CBD (cannabidiol) is a non-psychoactive compound found in cannabis. Unlike tetrahydrocannabinol (THC), CBD does not get a user “high;” however, its legality is still a gray area for some people because it is derived from the cannabis plant. CBD must be legal on both the federal level and the state level in order for it to be legal in your state. The 2018 Farm Bill legalized, on the federal level, the regulated production of hemp, or any part of the cannabis plant with a THC concentration below 0.3%. States, however, have the final say in whether or not cannabis-derived products are legal within their state lines.
Marijuana legality varies by state, as does CBD legality. There are 17 states called that legalized both medicinal and recreational use of marijuana as long as you meet the minimum age requirement: Alaska, Arizona, California, Colorado, District of Columbia, nIllinois, Maine, Massachusetts, Michigan, Montana, Nevada, New Jersey, Oregon, South Dakota, Vermont, Virginia, and Washington. In addition to these states, sever other states have legalized medical marijuana: Arkansas, Connecticut, Delaware, Florida, Hawaii, Kansas, Louisiana, Maryland, Minnesota, Mississippi, Missouri, New Hampshire, New Mexico, New York, North Dakota, Ohio, Oklahoma, Texas, Utah, and West Virginia.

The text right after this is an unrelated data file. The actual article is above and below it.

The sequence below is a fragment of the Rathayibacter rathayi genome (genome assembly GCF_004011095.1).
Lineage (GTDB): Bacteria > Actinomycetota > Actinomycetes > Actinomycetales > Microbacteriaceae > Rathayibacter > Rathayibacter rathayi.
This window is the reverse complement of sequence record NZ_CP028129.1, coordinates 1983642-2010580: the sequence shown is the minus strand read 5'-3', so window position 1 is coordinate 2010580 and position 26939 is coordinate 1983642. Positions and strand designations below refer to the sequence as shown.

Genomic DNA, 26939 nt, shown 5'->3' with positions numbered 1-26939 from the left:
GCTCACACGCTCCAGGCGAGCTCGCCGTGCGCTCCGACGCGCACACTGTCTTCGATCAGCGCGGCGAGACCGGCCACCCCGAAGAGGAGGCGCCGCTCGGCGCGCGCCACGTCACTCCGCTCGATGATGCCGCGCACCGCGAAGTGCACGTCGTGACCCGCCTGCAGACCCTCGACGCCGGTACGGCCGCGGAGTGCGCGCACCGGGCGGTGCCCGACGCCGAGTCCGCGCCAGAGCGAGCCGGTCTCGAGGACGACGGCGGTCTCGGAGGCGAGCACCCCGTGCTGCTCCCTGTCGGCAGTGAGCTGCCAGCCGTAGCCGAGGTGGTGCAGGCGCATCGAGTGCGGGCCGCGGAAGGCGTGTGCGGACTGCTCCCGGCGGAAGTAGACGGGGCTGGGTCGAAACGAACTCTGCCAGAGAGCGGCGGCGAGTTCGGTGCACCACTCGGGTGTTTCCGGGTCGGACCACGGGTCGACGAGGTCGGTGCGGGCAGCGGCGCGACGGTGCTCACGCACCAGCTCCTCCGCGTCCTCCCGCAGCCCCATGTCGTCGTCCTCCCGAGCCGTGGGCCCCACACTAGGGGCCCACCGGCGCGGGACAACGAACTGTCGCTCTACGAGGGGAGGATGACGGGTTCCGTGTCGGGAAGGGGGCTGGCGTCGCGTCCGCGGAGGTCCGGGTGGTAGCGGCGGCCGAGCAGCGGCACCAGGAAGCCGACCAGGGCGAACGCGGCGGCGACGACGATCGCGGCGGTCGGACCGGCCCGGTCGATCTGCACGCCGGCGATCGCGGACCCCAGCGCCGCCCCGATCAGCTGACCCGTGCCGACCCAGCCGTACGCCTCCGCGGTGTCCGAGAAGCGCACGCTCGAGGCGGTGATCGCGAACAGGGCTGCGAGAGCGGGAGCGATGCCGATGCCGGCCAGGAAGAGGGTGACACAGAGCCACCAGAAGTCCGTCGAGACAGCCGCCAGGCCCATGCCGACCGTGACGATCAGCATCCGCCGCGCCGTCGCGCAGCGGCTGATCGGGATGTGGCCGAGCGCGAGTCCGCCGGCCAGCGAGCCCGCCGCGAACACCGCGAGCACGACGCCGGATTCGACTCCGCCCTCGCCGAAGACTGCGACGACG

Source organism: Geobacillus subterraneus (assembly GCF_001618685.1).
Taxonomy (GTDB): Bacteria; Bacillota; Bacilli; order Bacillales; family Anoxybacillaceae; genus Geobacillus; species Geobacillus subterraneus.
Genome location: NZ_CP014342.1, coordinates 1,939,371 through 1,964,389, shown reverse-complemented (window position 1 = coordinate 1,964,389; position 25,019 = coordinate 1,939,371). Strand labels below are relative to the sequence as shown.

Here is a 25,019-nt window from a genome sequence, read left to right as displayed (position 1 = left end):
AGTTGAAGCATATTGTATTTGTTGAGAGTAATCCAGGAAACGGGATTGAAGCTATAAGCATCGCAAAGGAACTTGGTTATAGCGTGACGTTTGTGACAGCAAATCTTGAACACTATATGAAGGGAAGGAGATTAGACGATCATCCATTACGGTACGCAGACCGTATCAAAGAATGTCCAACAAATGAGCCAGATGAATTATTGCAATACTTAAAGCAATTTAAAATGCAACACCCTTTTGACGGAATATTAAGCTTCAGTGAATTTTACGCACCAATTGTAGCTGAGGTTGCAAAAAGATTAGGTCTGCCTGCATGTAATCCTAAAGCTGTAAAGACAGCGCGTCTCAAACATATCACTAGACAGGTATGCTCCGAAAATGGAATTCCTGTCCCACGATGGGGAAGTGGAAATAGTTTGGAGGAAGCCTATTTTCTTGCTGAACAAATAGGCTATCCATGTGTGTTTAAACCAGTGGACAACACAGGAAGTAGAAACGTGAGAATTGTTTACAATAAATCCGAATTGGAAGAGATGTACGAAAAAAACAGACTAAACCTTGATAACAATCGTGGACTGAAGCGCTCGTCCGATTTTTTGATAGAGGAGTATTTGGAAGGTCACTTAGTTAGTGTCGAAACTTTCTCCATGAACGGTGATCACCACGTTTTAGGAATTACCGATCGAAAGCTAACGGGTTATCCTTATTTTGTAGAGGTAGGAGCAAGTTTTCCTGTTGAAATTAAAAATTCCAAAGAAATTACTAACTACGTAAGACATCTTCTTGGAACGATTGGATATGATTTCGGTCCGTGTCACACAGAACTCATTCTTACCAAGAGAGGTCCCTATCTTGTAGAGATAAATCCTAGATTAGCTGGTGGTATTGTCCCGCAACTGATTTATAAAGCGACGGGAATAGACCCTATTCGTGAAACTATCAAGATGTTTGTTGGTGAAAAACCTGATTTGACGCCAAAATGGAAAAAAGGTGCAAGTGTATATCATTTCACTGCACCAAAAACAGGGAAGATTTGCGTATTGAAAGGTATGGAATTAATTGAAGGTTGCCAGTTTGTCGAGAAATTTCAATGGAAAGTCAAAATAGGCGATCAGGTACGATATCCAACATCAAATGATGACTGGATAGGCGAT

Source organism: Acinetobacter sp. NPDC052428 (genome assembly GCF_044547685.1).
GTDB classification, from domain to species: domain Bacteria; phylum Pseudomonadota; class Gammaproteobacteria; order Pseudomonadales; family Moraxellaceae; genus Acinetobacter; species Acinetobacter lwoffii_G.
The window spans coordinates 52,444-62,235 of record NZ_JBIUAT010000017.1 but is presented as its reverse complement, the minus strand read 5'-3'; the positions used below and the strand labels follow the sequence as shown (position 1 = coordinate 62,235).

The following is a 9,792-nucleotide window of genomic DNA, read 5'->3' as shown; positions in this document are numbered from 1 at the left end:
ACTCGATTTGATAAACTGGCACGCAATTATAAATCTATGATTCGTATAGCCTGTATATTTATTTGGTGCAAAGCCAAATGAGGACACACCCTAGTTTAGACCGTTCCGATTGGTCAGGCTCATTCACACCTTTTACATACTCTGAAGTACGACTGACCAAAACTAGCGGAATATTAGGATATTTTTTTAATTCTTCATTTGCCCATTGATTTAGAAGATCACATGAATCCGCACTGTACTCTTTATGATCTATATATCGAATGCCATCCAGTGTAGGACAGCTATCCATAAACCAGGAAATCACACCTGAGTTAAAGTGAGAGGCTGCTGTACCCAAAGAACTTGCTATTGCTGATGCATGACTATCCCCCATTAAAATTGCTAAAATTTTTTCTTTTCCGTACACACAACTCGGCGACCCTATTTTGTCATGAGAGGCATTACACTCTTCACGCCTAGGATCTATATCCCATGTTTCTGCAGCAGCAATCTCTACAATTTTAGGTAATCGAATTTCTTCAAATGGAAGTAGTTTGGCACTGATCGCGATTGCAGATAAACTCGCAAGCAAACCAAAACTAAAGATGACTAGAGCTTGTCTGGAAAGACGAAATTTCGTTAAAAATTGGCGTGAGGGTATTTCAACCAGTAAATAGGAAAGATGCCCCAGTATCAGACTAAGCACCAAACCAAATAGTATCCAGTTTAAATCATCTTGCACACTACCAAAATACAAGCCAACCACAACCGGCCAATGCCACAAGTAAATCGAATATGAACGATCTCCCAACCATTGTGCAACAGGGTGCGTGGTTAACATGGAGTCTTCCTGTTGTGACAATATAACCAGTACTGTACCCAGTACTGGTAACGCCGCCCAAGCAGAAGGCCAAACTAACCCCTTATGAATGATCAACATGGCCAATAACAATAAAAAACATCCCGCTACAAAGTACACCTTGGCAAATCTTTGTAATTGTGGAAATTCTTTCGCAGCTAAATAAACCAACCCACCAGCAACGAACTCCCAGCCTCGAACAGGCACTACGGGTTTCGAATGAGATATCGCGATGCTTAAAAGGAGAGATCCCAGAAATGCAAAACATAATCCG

The following states have legalized CBD, some only for specific medical purposes: Alabama, Georgia, Idaho, Indiana, Iowa, Kentucky, South Carolina, Tennessee, Wisconsin, and Wyoming. Some of these states only allow CBD below certain THC levels. CBD and CBD products in Idaho are legal only if they contain zero THC and are derived from the mature stalks of the plant. In Tennessee, possession of CBD products is legal if they contain less than 0.6% THC. In Alabama, the maximum THC level is 0.3%.